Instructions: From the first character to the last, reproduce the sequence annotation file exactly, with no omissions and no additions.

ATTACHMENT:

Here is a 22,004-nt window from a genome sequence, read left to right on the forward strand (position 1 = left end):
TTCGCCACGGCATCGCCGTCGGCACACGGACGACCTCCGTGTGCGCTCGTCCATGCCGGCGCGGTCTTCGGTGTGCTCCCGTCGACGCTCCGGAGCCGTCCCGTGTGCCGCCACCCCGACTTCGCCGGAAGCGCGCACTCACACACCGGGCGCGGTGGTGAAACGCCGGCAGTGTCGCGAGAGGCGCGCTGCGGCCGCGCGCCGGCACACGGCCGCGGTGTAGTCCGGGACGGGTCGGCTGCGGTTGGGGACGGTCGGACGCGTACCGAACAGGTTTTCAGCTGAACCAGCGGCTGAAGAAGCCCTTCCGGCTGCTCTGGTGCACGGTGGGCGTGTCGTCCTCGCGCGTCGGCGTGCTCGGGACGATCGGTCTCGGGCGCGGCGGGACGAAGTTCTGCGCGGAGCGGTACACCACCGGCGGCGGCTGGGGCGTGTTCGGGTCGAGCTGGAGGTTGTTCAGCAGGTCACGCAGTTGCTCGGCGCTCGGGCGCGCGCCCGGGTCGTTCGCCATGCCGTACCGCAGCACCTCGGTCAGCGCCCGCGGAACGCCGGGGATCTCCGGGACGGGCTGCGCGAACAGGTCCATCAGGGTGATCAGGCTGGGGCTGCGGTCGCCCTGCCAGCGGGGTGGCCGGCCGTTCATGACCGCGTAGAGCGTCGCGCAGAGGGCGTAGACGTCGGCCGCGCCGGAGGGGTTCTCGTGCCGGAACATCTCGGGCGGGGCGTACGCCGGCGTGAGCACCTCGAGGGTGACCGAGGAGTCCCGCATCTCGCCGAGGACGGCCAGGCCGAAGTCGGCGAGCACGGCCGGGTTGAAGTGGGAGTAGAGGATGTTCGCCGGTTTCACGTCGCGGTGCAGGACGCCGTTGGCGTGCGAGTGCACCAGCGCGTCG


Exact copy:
Here is a 22,004-nt window from a genome sequence, read left to right on the forward strand (position 1 = left end):
TTCGCCACGGCATCGCCGTCGGCACACGGACGACCTCCGTGTGCGCTCGTCCATGCCGGCGCGGTCTTCGGTGTGCTCCCGTCGACGCTCCGGAGCCGTCCCGTGTGCCGCCACCCCGACTTCGCCGGAAGCGCGCACTCACACACCGGGCGCGGTGGTGAAACGCCGGCAGTGTCGCGAGAGGCGCGCTGCGGCCGCGCGCCGGCACACGGCCGCGGTGTAGTCCGGGACGGGTCGGCTGCGGTTGGGGACGGTCGGACGCGTACCGAACAGGTTTTCAGCTGAACCAGCGGCTGAAGAAGCCCTTCCGGCTGCTCTGGTGCACGGTGGGCGTGTCGTCCTCGCGCGTCGGCGTGCTCGGGACGATCGGTCTCGGGCGCGGCGGGACGAAGTTCTGCGCGGAGCGGTACACCACCGGCGGCGGCTGGGGCGTGTTCGGGTCGAGCTGGAGGTTGTTCAGCAGGTCACGCAGTTGCTCGGCGCTCGGGCGCGCGCCCGGGTCGTTCGCCATGCCGTACCGCAGCACCTCGGTCAGCGCCCGCGGAACGCCGGGGATCTCCGGGACGGGCTGCGCGAACAGGTCCATCAGGGTGATCAGGCTGGGGCTGCGGTCGCCCTGCCAGCGGGGTGGCCGGCCGTTCATGACCGCGTAGAGCGTCGCGCAGAGGGCGTAGACGTCGGCCGCGCCGGAGGGGTTCTCGTGCCGGAACATCTCGGGCGGGGCGTACGCCGGCGTGAGCACCTCGAGGGTGACCGAGGAGTCCCGCATCTCGCCGAGGACGGCCAGGCCGAAGTCGGCGAGCACGGCCGGGTTGAAGTGGGAGTAGAGGATGTTCGCCGGTTTCACGTCGCGGTGCAGGACGCCGTTGGCGTGCGAGTGCACCAGCGCGTCG